Native Americans may have higher rates of attempted suicide than other ethnic groups, but differences disappear when controlling for mental illness and sociodemographic factors, researchers said here.
In fact, risk of attempted suicide was nearly equalized across all racial groups—whites, blacks, Hispanics, Native Americans, and Asians—when controlling for these factors, reported Shay-Lee Bolton, PhD, of the University of Manitoba in Winnipeg, during an oral session at the American Psychiatric Association meeting.
Suicide is a major public health problem in the U.S., with 34,000 deaths in 2007, the last year for which data were available, Bolton said. Prevention is a top priority, but the factors that drive patients to such attempts are unclear, particularly the relationship between ethnicity and suicidal behavior.
In fact, some studies have shown a higher risk among whites compared with blacks or Hispanics, while others have found the exact opposite. A recent report from the Centers for Disease Control and Prevention found that Native Americans had the highest rates of suicide among all ethnic groups in the U.S.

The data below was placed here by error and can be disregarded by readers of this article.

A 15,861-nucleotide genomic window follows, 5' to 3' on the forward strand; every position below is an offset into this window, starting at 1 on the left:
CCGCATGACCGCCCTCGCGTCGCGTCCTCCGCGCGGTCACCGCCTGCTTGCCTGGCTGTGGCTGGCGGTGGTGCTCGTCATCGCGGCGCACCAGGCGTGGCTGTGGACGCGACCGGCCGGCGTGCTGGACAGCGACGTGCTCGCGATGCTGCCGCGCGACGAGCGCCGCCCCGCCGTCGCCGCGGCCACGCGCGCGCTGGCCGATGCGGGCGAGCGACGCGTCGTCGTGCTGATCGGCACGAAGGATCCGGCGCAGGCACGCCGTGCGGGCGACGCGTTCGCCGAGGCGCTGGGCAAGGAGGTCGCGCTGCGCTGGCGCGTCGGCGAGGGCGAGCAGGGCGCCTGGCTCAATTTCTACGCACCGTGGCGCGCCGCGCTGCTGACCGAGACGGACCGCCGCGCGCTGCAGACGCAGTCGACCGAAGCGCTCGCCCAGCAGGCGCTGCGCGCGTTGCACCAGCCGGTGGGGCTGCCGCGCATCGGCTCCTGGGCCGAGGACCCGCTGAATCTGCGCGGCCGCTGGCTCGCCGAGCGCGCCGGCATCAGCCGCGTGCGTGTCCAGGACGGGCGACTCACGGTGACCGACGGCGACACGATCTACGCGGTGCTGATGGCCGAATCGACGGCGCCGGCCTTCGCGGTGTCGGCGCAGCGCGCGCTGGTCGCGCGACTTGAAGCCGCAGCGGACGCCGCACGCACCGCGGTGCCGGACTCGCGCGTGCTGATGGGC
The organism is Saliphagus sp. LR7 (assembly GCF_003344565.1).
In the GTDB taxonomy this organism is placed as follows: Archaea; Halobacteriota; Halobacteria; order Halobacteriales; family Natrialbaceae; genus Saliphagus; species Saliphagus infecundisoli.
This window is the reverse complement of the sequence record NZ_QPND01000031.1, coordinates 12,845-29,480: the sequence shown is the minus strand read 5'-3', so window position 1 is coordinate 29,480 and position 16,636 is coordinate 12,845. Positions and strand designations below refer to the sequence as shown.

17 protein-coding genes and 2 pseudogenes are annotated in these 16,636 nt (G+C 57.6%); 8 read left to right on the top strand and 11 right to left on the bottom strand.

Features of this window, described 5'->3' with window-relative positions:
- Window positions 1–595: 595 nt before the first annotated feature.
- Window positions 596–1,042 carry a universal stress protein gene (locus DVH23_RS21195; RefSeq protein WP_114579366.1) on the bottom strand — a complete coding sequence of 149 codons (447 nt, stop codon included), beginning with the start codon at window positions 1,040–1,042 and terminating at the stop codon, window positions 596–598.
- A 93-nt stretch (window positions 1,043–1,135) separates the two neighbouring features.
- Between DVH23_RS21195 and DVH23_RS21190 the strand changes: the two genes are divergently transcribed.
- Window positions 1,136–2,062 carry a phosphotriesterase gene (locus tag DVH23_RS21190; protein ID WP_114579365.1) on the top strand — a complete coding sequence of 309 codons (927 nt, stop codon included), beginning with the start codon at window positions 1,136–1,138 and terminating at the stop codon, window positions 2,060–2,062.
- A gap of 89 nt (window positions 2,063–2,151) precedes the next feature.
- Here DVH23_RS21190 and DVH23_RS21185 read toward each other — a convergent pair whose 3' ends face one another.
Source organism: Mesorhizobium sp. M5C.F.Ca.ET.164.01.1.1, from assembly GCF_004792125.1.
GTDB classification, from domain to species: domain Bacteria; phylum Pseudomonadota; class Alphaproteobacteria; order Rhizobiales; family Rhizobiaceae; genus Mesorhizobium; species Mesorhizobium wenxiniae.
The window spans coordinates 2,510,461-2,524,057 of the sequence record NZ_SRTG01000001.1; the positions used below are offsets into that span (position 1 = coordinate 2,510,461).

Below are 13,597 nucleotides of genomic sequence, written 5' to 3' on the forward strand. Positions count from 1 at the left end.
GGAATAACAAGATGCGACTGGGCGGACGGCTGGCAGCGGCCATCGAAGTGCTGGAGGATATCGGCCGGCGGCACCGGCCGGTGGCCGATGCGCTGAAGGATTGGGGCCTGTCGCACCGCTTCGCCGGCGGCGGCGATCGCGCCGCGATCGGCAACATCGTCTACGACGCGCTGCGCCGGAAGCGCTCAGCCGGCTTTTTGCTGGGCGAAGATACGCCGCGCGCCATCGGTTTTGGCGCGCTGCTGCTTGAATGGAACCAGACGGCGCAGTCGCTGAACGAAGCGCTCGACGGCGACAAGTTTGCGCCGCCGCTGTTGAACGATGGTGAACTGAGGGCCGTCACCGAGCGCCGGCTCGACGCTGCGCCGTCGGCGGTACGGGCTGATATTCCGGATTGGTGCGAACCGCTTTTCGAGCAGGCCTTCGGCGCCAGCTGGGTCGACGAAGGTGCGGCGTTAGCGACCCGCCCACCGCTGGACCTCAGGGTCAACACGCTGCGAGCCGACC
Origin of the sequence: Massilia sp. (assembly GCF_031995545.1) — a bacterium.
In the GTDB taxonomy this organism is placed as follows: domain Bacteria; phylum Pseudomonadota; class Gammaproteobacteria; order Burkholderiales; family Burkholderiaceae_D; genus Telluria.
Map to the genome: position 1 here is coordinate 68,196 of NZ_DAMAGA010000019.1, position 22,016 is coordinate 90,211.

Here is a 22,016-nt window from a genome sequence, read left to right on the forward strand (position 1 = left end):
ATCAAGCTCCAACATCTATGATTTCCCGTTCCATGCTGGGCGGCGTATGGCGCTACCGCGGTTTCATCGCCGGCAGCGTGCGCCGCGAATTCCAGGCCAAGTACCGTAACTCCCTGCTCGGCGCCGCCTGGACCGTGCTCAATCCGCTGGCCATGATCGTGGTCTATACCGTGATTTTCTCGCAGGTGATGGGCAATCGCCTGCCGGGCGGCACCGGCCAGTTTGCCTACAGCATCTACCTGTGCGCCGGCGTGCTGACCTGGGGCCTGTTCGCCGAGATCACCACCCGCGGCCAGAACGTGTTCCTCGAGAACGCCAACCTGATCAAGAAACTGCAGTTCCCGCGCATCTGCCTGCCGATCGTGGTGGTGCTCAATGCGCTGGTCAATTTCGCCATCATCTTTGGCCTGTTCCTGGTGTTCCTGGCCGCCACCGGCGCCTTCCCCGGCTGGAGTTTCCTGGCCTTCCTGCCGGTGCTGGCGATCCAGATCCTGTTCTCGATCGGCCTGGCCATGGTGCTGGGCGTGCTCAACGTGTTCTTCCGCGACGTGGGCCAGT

Like the latest CDC report, Bolton and colleagues found that Native Americans had the highest rates of attempted suicide at 6.5%, which was more than double that of whites, blacks, and Hispanics, who each reported a prevalence of around 3%.
Asians had the lowest percentage at 2%.
They also saw that across almost all racial groups, attempted suicide rates were two to three times greater for females than males, except among Asians, who had no sex differences in suicide rates, Bolton said.
Contrary to what the researchers expected, those who were foreign-born were less likely to attempt suicide than those born in the U.S., except among Asians, who were more likely to attempt suicide if they had migrated to the U.S.
Bolton called this finding interesting and novel given that many people think immigrants “may be more vulnerable, but in this case it seems they’re somewhat protected.”
Across all groups, suicide risk increased with decreasing income and increased with greater prevalence of mental disorders, Bolton said.
If they had any lifetime Axis I or II disorders, whites were 15 times more likely to have attempted suicide, Asians were 12 times more likely, Hispanics nine times, and blacks six times, Bolton said.